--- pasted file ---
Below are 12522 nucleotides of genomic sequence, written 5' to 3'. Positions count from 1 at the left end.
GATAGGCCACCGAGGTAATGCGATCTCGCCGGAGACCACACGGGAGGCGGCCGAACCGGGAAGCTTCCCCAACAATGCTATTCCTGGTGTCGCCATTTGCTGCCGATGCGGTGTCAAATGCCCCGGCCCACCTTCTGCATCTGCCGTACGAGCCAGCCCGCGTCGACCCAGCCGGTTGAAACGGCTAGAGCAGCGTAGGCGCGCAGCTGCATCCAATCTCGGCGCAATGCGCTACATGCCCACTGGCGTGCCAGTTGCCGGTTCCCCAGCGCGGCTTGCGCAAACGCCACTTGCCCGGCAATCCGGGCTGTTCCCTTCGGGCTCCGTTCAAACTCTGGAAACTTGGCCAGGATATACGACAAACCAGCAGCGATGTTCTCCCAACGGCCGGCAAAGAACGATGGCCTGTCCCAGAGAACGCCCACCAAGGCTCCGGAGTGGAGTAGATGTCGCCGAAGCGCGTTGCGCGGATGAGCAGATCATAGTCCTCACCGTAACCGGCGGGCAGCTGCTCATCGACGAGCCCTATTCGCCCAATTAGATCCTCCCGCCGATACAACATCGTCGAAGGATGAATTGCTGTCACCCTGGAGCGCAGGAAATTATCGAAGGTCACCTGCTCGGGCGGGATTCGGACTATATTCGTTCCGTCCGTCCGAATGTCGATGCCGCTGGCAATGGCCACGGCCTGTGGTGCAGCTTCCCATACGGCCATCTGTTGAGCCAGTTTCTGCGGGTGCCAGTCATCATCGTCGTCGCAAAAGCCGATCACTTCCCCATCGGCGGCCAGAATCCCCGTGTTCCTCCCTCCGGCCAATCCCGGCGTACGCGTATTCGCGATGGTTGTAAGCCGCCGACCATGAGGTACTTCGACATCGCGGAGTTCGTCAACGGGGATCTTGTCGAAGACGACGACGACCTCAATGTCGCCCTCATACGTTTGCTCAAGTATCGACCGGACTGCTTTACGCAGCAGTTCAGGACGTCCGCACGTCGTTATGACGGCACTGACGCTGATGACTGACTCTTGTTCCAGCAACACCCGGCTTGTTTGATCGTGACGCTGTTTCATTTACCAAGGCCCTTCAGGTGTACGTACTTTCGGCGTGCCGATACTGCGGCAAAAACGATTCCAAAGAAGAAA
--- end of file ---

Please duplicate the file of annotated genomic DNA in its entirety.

Below are 12522 nucleotides of genomic sequence, written 5' to 3'. Positions count from 1 at the left end.
GATAGGCCACCGAGGTAATGCGATCTCGCCGGAGACCACACGGGAGGCGGCCGAACCGGGAAGCTTCCCCAACAATGCTATTCCTGGTGTCGCCATTTGCTGCCGATGCGGTGTCAAATGCCCCGGCCCACCTTCTGCATCTGCCGTACGAGCCAGCCCGCGTCGACCCAGCCGGTTGAAACGGCTAGAGCAGCGTAGGCGCGCAGCTGCATCCAATCTCGGCGCAATGCGCTACATGCCCACTGGCGTGCCAGTTGCCGGTTCCCCAGCGCGGCTTGCGCAAACGCCACTTGCCCGGCAATCCGGGCTGTTCCCTTCGGGCTCCGTTCAAACTCTGGAAACTTGGCCAGGATATACGACAAACCAGCAGCGATGTTCTCCCAACGGCCGGCAAAGAACGATGGCCTGTCCCAGAGAACGCCCACCAAGGCTCCGGAGTGGAGTAGATGTCGCCGAAGCGCGTTGCGCGGATGAGCAGATCATAGTCCTCACCGTAACCGGCGGGCAGCTGCTCATCGACGAGCCCTATTCGCCCAATTAGATCCTCCCGCCGATACAACATCGTCGAAGGATGAATTGCTGTCACCCTGGAGCGCAGGAAATTATCGAAGGTCACCTGCTCGGGCGGGATTCGGACTATATTCGTTCCGTCCGTCCGAATGTCGATGCCGCTGGCAATGGCCACGGCCTGTGGTGCAGCTTCCCATACGGCCATCTGTTGAGCCAGTTTCTGCGGGTGCCAGTCATCATCGTCGTCGCAAAAGCCGATCACTTCCCCATCGGCGGCCAGAATCCCCGTGTTCCTCCCTCCGGCCAATCCCGGCGTACGCGTATTCGCGATGGTTGTAAGCCGCCGACCATGAGGTACTTCGACATCGCGGAGTTCGTCAACGGGGATCTTGTCGAAGACGACGACGACCTCAATGTCGCCCTCATACGTTTGCTCAAGTATCGACCGGACTGCTTTACGCAGCAGTTCAGGACGTCCGCACGTCGTTATGACGGCACTGACGCTGATGACTGACTCTTGTTCCAGCAACACCCGGCTTGTTTGATCGTGACGCTGTTTCATTTACCAAGGCCCTTCAGGTGTACGTACTTTCGGCGTGCCGATACTGCGGCAAAAACGATTCCAAAGAAGAAA